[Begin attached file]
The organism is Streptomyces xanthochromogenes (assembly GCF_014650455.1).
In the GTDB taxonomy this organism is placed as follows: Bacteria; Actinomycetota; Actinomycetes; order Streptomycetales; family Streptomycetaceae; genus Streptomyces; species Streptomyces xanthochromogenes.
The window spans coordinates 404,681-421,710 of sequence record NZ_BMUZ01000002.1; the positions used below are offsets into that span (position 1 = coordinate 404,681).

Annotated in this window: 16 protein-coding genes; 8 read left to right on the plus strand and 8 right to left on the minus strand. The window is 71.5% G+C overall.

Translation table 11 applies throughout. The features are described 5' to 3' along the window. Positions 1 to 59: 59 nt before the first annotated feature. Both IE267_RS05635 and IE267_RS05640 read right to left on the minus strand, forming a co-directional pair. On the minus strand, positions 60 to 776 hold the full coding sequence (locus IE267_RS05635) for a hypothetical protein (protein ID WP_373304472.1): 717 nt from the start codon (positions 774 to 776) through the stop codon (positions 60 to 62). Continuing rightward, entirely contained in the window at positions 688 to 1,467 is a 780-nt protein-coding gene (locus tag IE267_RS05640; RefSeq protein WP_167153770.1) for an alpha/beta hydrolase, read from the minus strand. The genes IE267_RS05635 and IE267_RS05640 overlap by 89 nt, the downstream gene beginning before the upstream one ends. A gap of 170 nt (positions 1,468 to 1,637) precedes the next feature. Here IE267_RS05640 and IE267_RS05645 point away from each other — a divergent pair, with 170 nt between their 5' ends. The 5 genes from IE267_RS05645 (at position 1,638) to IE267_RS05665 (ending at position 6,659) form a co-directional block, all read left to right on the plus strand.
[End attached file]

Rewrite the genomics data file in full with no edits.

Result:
The organism is Streptomyces xanthochromogenes (assembly GCF_014650455.1).
In the GTDB taxonomy this organism is placed as follows: Bacteria; Actinomycetota; Actinomycetes; order Streptomycetales; family Streptomycetaceae; genus Streptomyces; species Streptomyces xanthochromogenes.
The window spans coordinates 404,681-421,710 of sequence record NZ_BMUZ01000002.1; the positions used below are offsets into that span (position 1 = coordinate 404,681).

Annotated in this window: 16 protein-coding genes; 8 read left to right on the plus strand and 8 right to left on the minus strand. The window is 71.5% G+C overall.

Translation table 11 applies throughout. The features are described 5' to 3' along the window. Positions 1 to 59: 59 nt before the first annotated feature. Both IE267_RS05635 and IE267_RS05640 read right to left on the minus strand, forming a co-directional pair. On the minus strand, positions 60 to 776 hold the full coding sequence (locus IE267_RS05635) for a hypothetical protein (protein ID WP_373304472.1): 717 nt from the start codon (positions 774 to 776) through the stop codon (positions 60 to 62). Continuing rightward, entirely contained in the window at positions 688 to 1,467 is a 780-nt protein-coding gene (locus tag IE267_RS05640; RefSeq protein WP_167153770.1) for an alpha/beta hydrolase, read from the minus strand. The genes IE267_RS05635 and IE267_RS05640 overlap by 89 nt, the downstream gene beginning before the upstream one ends. A gap of 170 nt (positions 1,468 to 1,637) precedes the next feature. Here IE267_RS05640 and IE267_RS05645 point away from each other — a divergent pair, with 170 nt between their 5' ends. The 5 genes from IE267_RS05645 (at position 1,638) to IE267_RS05665 (ending at position 6,659) form a co-directional block, all read left to right on the plus strand.